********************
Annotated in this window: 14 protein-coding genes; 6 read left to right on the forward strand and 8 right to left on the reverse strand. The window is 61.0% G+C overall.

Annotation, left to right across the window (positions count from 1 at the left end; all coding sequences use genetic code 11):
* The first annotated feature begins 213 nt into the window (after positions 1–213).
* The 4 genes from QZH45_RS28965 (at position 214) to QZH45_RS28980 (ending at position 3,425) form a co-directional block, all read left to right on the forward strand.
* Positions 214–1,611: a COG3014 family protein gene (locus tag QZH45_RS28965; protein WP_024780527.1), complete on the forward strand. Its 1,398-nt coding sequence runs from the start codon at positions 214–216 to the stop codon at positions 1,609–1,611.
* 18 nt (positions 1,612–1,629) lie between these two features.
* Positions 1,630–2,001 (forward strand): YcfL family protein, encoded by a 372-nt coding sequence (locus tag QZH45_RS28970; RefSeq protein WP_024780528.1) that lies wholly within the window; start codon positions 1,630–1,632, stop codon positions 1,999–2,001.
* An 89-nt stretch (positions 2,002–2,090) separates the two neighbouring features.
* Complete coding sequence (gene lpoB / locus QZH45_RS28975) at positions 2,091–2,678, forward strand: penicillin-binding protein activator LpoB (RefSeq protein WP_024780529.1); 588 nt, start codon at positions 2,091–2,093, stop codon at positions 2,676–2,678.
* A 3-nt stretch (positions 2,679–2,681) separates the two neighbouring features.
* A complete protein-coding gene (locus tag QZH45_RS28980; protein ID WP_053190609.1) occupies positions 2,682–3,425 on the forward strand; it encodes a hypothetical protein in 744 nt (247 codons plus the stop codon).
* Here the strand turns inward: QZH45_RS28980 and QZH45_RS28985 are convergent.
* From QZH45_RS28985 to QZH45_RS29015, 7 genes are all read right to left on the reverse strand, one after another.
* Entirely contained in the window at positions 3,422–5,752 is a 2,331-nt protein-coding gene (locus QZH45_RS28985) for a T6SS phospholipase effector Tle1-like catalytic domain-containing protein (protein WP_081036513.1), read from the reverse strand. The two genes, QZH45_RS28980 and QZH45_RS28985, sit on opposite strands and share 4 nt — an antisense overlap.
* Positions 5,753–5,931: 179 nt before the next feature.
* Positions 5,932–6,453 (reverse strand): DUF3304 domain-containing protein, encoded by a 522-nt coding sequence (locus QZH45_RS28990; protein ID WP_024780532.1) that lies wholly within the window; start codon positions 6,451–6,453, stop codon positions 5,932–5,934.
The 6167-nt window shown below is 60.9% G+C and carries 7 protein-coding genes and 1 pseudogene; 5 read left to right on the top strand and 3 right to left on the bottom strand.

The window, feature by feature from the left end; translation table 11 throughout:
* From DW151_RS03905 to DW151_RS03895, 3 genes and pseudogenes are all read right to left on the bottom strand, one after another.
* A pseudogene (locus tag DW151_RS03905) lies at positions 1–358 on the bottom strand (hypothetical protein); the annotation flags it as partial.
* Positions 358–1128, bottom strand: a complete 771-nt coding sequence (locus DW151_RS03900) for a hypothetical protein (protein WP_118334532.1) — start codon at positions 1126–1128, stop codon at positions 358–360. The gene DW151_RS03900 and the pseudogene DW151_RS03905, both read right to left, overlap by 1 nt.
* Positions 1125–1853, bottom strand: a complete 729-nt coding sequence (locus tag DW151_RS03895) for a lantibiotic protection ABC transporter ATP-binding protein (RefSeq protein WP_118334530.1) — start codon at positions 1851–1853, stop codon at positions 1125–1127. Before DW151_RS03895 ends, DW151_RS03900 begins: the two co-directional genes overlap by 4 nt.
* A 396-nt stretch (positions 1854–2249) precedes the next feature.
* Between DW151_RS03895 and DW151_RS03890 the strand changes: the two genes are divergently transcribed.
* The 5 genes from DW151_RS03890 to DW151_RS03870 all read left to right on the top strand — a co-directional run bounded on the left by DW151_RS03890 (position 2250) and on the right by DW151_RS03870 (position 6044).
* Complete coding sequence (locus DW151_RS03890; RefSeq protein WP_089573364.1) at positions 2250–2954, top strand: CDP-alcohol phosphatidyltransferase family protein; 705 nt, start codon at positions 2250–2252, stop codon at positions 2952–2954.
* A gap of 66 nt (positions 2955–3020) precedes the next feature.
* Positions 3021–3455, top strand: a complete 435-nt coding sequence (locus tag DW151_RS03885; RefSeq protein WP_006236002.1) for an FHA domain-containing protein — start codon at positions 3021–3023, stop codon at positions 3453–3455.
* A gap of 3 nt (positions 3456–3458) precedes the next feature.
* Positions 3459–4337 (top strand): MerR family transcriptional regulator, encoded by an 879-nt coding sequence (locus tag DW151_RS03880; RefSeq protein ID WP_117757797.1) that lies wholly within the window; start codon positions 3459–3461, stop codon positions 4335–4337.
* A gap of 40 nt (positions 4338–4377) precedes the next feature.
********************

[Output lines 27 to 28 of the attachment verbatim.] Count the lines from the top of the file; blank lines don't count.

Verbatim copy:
* A gap of 66 nt (positions 2955–3020) precedes the next feature.
* Positions 3021–3455, top strand: a complete 435-nt coding sequence (locus tag DW151_RS03885; RefSeq protein WP_006236002.1) for an FHA domain-containing protein — start codon at positions 3021–3023, stop codon at positions 3453–3455.